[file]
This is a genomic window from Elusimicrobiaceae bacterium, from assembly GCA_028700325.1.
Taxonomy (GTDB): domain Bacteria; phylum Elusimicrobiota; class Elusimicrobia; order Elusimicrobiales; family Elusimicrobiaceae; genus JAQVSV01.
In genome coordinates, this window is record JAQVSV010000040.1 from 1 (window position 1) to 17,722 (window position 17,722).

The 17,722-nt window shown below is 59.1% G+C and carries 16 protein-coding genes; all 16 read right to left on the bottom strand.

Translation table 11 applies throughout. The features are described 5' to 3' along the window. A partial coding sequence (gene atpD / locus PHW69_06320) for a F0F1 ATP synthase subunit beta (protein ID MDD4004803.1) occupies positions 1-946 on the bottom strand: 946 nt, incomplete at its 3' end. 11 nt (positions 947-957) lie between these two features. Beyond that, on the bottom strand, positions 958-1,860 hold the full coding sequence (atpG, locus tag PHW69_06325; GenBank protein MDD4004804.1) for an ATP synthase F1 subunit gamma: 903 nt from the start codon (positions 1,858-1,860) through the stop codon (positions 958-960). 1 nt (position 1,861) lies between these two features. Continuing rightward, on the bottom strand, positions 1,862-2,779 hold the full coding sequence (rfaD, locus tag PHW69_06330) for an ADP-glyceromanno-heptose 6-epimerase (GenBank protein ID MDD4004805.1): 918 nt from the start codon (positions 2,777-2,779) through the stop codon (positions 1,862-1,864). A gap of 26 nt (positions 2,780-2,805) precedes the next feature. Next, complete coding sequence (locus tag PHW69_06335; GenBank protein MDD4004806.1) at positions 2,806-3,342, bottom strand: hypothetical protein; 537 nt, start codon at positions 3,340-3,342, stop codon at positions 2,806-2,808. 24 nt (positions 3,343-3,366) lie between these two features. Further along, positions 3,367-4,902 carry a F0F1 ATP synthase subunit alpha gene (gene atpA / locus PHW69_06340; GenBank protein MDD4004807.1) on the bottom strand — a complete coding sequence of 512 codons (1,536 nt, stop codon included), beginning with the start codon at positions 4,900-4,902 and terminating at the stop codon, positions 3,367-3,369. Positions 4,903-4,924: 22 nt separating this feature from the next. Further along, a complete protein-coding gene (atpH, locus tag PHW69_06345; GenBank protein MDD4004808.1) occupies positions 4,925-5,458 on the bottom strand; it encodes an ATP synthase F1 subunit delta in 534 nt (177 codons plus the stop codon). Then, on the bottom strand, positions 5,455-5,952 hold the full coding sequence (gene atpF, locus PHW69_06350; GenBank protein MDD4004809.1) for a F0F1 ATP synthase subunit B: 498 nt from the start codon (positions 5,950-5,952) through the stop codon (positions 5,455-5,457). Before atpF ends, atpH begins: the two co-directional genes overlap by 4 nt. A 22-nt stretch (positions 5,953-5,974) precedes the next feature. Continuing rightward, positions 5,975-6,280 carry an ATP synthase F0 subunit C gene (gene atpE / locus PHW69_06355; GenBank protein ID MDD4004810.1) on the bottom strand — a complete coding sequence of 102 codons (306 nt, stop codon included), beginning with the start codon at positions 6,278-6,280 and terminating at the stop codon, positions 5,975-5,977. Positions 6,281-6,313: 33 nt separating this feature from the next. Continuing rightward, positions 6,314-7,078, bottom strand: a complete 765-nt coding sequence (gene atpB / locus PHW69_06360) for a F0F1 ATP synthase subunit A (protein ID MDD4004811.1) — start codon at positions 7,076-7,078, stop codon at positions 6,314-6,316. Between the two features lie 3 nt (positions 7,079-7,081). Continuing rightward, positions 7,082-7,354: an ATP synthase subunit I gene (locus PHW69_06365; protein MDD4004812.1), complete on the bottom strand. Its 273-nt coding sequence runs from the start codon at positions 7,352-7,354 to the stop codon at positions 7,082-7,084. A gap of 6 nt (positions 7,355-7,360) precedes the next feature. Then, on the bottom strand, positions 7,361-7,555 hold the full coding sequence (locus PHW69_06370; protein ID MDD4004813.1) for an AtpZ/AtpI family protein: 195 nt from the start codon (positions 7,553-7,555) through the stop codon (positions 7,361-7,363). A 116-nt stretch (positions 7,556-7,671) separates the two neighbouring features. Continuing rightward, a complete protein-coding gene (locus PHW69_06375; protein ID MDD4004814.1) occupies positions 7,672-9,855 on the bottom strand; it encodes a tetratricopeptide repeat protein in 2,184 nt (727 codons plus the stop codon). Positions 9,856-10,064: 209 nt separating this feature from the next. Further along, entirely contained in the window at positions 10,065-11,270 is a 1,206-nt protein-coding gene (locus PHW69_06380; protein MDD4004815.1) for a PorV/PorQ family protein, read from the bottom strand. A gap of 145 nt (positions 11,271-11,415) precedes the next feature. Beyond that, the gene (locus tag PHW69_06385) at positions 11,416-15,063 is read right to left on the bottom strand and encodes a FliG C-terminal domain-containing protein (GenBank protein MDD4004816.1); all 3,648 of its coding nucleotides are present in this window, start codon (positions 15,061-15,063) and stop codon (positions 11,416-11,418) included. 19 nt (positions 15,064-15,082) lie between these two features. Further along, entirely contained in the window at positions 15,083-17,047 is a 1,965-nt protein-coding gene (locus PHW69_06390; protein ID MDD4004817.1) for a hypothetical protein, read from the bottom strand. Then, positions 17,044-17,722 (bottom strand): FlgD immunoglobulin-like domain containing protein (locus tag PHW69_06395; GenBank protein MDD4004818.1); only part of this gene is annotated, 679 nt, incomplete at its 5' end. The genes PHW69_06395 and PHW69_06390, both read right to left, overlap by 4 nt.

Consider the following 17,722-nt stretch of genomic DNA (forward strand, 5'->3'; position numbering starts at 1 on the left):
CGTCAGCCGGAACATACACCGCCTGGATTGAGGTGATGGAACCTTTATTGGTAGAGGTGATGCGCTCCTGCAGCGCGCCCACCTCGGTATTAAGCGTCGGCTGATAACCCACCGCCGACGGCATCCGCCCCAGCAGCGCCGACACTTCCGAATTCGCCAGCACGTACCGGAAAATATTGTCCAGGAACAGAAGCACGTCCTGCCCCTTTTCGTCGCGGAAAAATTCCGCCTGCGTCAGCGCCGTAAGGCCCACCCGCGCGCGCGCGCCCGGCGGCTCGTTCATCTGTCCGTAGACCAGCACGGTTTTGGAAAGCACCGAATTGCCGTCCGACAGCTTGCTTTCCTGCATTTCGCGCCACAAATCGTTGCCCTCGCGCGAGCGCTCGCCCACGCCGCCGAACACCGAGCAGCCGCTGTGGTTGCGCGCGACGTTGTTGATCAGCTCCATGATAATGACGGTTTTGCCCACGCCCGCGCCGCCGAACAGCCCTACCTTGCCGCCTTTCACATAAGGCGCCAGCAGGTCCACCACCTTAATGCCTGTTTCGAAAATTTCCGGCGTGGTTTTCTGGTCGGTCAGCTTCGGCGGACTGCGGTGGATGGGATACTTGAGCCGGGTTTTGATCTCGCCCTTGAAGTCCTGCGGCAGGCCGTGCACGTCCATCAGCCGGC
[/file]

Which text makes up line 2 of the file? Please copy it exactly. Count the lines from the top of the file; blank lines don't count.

Taxonomy (GTDB): domain Bacteria; phylum Elusimicrobiota; class Elusimicrobia; order Elusimicrobiales; family Elusimicrobiaceae; genus JAQVSV01.